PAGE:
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Problem with XML syntax

 
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I am experimenting with the XML syntax alternative in JSPs. in the fragment below, the compiler is tripping up on the "<" in the for loop and concluding that my <jsp:scriplet> element doesn't have a valid end tag. I tried replacing "<" with "<" and my intuition was right that that simply replaces a parsing error with a syntax error. How do I escape the "<" or otherwise do something to eliminate this problem? (I prefer a solution that doesn't involve using the Expression Language.)

<CODE>
...
<TABLE BORDER=1>
<jsp:scriptlet>
Iterator entries = request.getParameterMap().entrySet().iterator();
while(entries.hasNext()) {
Map.Entry entry = (Map.Entry) entries.next();
String key = (String) entry.getKey();
String[] values = (String[]) entry.getValue();
for(int i = 0; i < values.length; i++) {
</jsp:scriptlet>
<TR><TD><jsp:expression> key </jsp:expression>
<TD><jsp:expression> values[i] </jsp:expression>
<jsp:scriptlet>
}
}
</jsp:scriptlet>
</TABLE>
...
</CODE>
 
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I am experimenting with the XML syntax alternative in JSPs.



Why? Are you auto-generating this code? The XML syntax is intended as an intermediate format for JSP containers to use internally, and for JSPs that are auto-generated by code that wish to create an in-memory DOM of the page and then serialize it.

Hand-coding the XML syntax is not really an intended usage.
 
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I think you should use "<" in place of "<" in the for loop.... "<" is the way comparison is done in XML....
 
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Originally posted by Sushma Sharma:
I think you should use "<" in place of "<" in the for loop.... "<" is the way comparison is done in XML....



I'm assuming there is a typo in that statement somewhere
 
Sushma Sharma
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no, actually I typed "& lt ;" (ampersand lt semicolon) without spaces, and since it is XML enabled, so it converted that into <...

 
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&lt;

Ta-dah!

(&amp;lt;)
[ July 11, 2005: Message edited by: Yuriy Zilbergleyt ]
 
Randy Gibbons
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Bear B. asks why I am trying to do this. Answer: Just as part of teaching myself Servlets & JSPs. I understand your point and might never use the XML syntax in practice, though the two books I am using -- Marty Hall and Larry Brown's Core Servlets and JavaServer Pages, Second Edition (see chapter 11 on XML syntax) and The J2EE Tutorial, Second Edition (see chapter 13 on JavaServer Pages Documents) -- don't seem to find anything wrong with using it even in a non-auto-generated development environment. The Tutorial even suggests some advantages.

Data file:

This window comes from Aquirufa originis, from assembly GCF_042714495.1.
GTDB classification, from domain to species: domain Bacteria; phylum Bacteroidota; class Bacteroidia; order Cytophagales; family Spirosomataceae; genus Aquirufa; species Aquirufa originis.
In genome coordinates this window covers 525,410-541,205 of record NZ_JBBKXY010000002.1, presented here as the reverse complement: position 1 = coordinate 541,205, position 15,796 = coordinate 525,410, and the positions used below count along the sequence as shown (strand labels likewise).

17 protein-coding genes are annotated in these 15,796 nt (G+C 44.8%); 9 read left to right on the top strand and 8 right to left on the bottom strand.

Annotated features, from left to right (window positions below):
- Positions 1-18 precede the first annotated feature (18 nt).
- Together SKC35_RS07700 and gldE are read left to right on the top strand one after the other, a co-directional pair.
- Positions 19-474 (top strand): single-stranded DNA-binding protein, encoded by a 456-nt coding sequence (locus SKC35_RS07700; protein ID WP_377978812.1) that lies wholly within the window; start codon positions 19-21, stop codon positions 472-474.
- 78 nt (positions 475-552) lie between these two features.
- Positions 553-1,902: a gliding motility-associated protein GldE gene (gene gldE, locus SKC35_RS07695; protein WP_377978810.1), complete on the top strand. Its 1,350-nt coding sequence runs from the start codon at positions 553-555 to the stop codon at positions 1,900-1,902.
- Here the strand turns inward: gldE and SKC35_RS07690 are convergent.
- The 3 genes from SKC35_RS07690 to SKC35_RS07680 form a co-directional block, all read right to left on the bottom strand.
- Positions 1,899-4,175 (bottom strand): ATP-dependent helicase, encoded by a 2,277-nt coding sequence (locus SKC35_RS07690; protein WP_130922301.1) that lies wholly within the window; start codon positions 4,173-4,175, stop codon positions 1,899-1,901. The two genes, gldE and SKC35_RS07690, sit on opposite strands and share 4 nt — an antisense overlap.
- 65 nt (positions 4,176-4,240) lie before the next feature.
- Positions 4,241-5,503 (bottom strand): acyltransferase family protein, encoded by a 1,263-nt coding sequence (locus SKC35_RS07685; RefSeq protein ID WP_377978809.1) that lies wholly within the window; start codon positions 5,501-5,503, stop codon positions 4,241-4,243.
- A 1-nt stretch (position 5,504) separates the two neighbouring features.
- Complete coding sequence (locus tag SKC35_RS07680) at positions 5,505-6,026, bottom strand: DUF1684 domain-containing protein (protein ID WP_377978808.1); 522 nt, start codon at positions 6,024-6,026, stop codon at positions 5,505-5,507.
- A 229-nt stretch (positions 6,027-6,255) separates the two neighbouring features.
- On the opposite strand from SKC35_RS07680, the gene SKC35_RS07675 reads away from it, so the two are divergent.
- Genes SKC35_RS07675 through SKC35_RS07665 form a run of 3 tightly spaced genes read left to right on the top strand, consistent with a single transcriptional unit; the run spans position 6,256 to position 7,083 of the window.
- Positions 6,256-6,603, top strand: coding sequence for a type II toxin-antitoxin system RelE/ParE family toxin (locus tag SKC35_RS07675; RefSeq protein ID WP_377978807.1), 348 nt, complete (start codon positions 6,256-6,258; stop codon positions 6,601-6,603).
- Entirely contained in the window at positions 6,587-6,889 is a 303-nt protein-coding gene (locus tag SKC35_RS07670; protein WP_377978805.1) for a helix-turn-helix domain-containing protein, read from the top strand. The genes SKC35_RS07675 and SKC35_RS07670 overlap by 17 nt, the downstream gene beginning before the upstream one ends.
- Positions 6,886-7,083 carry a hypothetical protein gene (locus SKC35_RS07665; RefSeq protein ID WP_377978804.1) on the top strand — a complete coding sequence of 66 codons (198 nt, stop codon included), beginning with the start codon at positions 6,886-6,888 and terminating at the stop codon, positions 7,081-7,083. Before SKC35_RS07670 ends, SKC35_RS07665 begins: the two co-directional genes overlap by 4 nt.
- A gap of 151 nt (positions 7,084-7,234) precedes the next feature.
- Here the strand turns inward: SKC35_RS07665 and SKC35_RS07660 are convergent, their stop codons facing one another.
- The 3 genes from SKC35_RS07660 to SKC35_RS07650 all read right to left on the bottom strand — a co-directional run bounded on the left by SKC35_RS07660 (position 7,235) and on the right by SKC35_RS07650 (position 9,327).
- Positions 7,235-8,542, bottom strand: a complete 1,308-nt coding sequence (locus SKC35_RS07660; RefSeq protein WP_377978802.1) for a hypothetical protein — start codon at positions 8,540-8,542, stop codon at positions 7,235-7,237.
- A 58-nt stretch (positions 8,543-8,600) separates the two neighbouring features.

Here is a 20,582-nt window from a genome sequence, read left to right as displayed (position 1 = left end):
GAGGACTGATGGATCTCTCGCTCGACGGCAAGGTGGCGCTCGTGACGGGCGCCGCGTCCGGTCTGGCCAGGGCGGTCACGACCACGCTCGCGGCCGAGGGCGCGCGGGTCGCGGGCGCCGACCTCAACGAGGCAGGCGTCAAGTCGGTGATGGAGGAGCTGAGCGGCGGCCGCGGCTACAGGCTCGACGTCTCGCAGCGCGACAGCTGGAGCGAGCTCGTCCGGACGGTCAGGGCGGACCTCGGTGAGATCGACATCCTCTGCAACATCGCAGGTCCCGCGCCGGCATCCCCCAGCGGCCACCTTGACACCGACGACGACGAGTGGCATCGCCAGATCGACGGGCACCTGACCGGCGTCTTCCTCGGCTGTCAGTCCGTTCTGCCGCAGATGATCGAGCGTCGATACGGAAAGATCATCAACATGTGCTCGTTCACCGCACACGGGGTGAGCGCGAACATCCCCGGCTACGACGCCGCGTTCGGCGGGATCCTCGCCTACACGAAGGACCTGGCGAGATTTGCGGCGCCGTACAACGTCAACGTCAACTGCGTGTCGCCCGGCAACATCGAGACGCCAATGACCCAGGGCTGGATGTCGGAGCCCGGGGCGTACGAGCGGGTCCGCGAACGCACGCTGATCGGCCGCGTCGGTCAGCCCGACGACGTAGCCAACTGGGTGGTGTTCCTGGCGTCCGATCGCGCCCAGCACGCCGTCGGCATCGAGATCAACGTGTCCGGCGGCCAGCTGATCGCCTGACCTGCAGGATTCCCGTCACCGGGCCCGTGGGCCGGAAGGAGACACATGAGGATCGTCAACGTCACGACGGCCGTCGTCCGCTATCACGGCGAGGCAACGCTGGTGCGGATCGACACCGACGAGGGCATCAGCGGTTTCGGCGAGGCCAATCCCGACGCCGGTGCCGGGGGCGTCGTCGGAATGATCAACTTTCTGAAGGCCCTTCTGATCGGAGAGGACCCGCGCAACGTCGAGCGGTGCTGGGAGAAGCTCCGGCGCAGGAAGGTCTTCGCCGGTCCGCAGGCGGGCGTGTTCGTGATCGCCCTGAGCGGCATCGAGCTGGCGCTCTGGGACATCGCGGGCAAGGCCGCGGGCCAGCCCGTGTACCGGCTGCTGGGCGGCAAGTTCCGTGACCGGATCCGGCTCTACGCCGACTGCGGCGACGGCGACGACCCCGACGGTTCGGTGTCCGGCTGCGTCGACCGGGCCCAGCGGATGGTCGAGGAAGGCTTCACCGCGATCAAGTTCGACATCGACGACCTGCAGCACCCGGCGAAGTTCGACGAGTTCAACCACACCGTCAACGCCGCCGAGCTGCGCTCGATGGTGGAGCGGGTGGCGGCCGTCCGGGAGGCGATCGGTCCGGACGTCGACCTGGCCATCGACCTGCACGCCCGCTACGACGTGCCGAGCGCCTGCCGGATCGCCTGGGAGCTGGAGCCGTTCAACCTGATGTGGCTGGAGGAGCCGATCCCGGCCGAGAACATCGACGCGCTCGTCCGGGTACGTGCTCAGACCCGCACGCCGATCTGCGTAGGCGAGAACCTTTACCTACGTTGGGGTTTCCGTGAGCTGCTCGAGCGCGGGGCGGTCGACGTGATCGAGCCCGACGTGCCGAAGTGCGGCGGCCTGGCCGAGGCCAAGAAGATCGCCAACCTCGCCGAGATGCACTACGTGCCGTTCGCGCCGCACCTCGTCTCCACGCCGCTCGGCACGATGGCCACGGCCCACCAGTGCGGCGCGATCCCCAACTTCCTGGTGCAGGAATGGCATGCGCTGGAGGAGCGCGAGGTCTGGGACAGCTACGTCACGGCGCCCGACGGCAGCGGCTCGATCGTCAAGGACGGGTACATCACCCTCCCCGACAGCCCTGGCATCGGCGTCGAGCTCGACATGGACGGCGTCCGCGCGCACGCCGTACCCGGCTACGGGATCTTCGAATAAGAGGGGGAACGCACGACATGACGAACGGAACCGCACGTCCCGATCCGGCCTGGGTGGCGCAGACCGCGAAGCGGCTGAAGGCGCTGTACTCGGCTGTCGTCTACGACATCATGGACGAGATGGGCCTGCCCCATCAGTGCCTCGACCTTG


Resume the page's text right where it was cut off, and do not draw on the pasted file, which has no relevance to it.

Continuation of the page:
Sushma: In my original post I attempted to say that I had already tried the character entity 'ambersand lt ;' (which, as in your original reply, got translated into '<'!). The point was that when I do that, I get a syntax error (i.e., the XML parser now recognizes the validity of my <jsp:scriptlet>...</jsp:scriptlet> start and end tags, but the compiler compiling the Java code between these tags chokes on the character entity, which of course is not valid Java syntax. So my problem remains unsolved. (Going back to Bear's point, I wonder what an auto-generator would do?)
 
Bear Bibeault
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I wonder what an auto-generator would do?



It would create full-compliant XML. That means using CDATA sequences and entities where appropriate.

Which is why I see no advantage to the XML syntax for hand-coded pages. Once you've added all the necessary markup to keep the page legal, it's an unreadable (at least by humans) mass of markup goo that obfuscates the actual content of the page.

YMMV.
 
Randy Gibbons
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Originally posted by Bear Bibeault:


It would create full-compliant XML. That means using CDATA sequences and entities where appropriate.

Which is why I see no advantage to the XML syntax for hand-coded pages. Once you've added all the necessary markup to keep the page legal, it's an unreadable (at least by humans) mass of markup goo that obfuscates the actual content of the page.

YMMV.



Point taken! Even my simple page is indeed an unreadable mass of markup goo. But I can still be curious ...
 
Bear Bibeault
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But I can still be curious



Curious is good! I guess I just feel that there are more important (and practical) concepts that you could be curious about!
 
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